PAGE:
The location of the First Bastion exhibition holds an intricate history full of myths and enigmas: Táncsics utca 9. served as the kammerhof or exchequer during the reign of Bela IV. of Hungary. By the early 14th century, it transformed into a royal estate housing foreign visitors, while John Zápolya saw the location as one that played a potent role in military defense, commissioning a bastion to be built across the piece of land.
By the 19th century, the bastion had transformed into a prison housing the most dangerous opponents of the monarchy. This is where a key figure of the 1848 revolution, Mihaly Táncsics was held. In 1948, the US claimed the land as its own territory as part of a deal concerning WWII compensations.
Táncsics utca 9. was marked by the course of history, offering a potent avenue for local and international audiences, history and politics buffs to explore the most-crucial developments taking place in Hungary in the course of the past nine hundred or so years.
The curators of the First Bastion tap into this enormous potential. Following some three years of archeological investigations, the new show comprises the valuable paraphernalia found in the territory. These include the traditional coffee cups and implements used during the early years of the Turkish invasion, furnace tiles depicting Saint George’s vicious fight with a dragon, and half-a-meter long pipes that were a common denominator of material wealth during the Turkish invasion. The archeologists succeeded to uncover a vast collection of coins as well, including two hundred European and seven hundred Turkish silvers. Cannon balls, knives, rings, and thimbles have also been included in the vast, imposing vitrines of the exhibition.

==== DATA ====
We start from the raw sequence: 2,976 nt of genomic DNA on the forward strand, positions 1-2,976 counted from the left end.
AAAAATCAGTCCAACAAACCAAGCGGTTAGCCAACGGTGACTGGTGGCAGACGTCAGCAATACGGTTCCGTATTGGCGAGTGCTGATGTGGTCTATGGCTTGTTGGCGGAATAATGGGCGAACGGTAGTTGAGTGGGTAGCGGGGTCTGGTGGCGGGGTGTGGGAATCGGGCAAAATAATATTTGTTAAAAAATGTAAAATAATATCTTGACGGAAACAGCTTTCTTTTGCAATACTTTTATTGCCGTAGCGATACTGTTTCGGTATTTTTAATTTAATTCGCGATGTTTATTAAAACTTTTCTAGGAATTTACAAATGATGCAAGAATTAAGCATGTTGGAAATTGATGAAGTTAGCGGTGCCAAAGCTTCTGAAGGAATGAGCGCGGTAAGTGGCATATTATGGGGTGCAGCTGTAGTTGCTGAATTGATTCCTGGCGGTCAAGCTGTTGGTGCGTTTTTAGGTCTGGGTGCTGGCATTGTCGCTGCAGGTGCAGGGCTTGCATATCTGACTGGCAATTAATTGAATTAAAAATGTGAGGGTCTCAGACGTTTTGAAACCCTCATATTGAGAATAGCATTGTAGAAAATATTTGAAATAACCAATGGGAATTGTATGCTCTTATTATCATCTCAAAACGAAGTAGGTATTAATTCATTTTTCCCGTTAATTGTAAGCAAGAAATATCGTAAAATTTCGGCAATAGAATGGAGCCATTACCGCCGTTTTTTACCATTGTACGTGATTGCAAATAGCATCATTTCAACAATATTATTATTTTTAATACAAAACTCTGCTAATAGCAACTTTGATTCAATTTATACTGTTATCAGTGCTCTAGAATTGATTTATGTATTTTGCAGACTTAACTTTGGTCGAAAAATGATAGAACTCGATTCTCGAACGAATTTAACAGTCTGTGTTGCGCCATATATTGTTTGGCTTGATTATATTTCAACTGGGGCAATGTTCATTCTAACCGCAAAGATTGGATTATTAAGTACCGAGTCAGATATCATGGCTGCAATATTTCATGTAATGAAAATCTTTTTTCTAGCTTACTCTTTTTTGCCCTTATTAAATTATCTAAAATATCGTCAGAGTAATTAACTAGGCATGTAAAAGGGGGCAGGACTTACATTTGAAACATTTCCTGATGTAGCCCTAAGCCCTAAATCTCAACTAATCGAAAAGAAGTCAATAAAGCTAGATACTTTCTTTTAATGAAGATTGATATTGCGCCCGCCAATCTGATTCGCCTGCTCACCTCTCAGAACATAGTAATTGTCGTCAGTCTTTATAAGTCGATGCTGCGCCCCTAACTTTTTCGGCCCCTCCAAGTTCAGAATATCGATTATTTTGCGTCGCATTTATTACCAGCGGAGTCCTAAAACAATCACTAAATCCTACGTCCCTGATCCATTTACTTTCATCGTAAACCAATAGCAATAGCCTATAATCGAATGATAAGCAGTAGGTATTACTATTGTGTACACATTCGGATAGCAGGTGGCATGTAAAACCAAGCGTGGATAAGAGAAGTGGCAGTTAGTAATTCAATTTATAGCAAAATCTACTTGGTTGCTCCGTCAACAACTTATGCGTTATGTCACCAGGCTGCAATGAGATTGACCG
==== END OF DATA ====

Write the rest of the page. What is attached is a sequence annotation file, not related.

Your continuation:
The exhibition wouldn’t have been possible without the latest reconstruction and restoration technologies. Championing an interdisciplinary approach, the First Bastion exhibition offers a rare glimpse into the historical, political and socio-cultural tendencies that shaped and formed this slice of land. What’s more, the show also marks a breakthrough in Hungarian exhibition-organizing practices, championing a pioneering, world-first approach towards the representation of different historical eras.
While the building of the bastion-turned-prison was transformed into an exhibition space for the occasion, the outside areas of the location house the larger-size remnants and ruins. The organizers decided to open up the previous, cave-like, underground structures into a pathway for visitors, allowing them to explore the multi-faceted properties of the space up close.
A side-exhibition at the Lőportár welcomes younger visitors with a vast array of puzzles, interactive exhibits, and fun games. A set of films explore the historical developments of the space, while another explains in great detail the various procedures that have gone into the restoration. There are other exhibits explaining the archival and documentation processes as well.
The First Bastion marks the first stage of a long-term archival process. Táncsics utca 9. is brimming with a medley of treasures, the pop-up exhibition marks the endpoint of the first phase of years-long archeological work yet to take place.
The First Bastion is on show until October 31st, 2019.